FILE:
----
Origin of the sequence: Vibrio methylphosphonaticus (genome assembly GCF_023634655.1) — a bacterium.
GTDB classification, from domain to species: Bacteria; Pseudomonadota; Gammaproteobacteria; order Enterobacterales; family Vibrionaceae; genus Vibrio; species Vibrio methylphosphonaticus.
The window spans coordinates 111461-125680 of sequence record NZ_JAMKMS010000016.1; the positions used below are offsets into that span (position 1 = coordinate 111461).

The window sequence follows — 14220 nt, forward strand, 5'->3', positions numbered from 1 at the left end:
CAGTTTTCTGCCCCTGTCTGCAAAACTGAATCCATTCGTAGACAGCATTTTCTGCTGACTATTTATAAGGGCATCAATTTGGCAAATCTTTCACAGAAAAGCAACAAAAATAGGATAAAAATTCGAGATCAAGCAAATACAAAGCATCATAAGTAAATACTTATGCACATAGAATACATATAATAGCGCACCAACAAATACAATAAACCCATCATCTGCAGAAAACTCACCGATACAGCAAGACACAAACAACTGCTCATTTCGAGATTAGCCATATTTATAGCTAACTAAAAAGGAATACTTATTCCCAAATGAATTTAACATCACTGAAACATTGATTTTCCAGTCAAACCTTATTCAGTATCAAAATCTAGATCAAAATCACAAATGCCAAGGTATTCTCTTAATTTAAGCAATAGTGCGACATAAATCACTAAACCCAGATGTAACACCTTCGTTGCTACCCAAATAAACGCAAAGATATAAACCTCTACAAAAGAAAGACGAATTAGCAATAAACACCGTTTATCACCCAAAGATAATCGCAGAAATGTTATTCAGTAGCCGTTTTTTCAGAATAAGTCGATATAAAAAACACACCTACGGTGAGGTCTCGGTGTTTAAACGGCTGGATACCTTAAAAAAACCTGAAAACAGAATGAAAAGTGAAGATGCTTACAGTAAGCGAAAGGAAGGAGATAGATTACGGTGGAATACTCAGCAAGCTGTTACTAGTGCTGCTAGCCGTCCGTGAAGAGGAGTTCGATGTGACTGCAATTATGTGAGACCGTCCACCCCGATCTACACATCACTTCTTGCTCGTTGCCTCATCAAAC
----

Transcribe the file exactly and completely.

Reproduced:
Origin of the sequence: Vibrio methylphosphonaticus (genome assembly GCF_023634655.1) — a bacterium.
GTDB classification, from domain to species: Bacteria; Pseudomonadota; Gammaproteobacteria; order Enterobacterales; family Vibrionaceae; genus Vibrio; species Vibrio methylphosphonaticus.
The window spans coordinates 111461-125680 of sequence record NZ_JAMKMS010000016.1; the positions used below are offsets into that span (position 1 = coordinate 111461).

The window sequence follows — 14220 nt, forward strand, 5'->3', positions numbered from 1 at the left end:
CAGTTTTCTGCCCCTGTCTGCAAAACTGAATCCATTCGTAGACAGCATTTTCTGCTGACTATTTATAAGGGCATCAATTTGGCAAATCTTTCACAGAAAAGCAACAAAAATAGGATAAAAATTCGAGATCAAGCAAATACAAAGCATCATAAGTAAATACTTATGCACATAGAATACATATAATAGCGCACCAACAAATACAATAAACCCATCATCTGCAGAAAACTCACCGATACAGCAAGACACAAACAACTGCTCATTTCGAGATTAGCCATATTTATAGCTAACTAAAAAGGAATACTTATTCCCAAATGAATTTAACATCACTGAAACATTGATTTTCCAGTCAAACCTTATTCAGTATCAAAATCTAGATCAAAATCACAAATGCCAAGGTATTCTCTTAATTTAAGCAATAGTGCGACATAAATCACTAAACCCAGATGTAACACCTTCGTTGCTACCCAAATAAACGCAAAGATATAAACCTCTACAAAAGAAAGACGAATTAGCAATAAACACCGTTTATCACCCAAAGATAATCGCAGAAATGTTATTCAGTAGCCGTTTTTTCAGAATAAGTCGATATAAAAAACACACCTACGGTGAGGTCTCGGTGTTTAAACGGCTGGATACCTTAAAAAAACCTGAAAACAGAATGAAAAGTGAAGATGCTTACAGTAAGCGAAAGGAAGGAGATAGATTACGGTGGAATACTCAGCAAGCTGTTACTAGTGCTGCTAGCCGTCCGTGAAGAGGAGTTCGATGTGACTGCAATTATGTGAGACCGTCCACCCCGATCTACACATCACTTCTTGCTCGTTGCCTCATCAAAC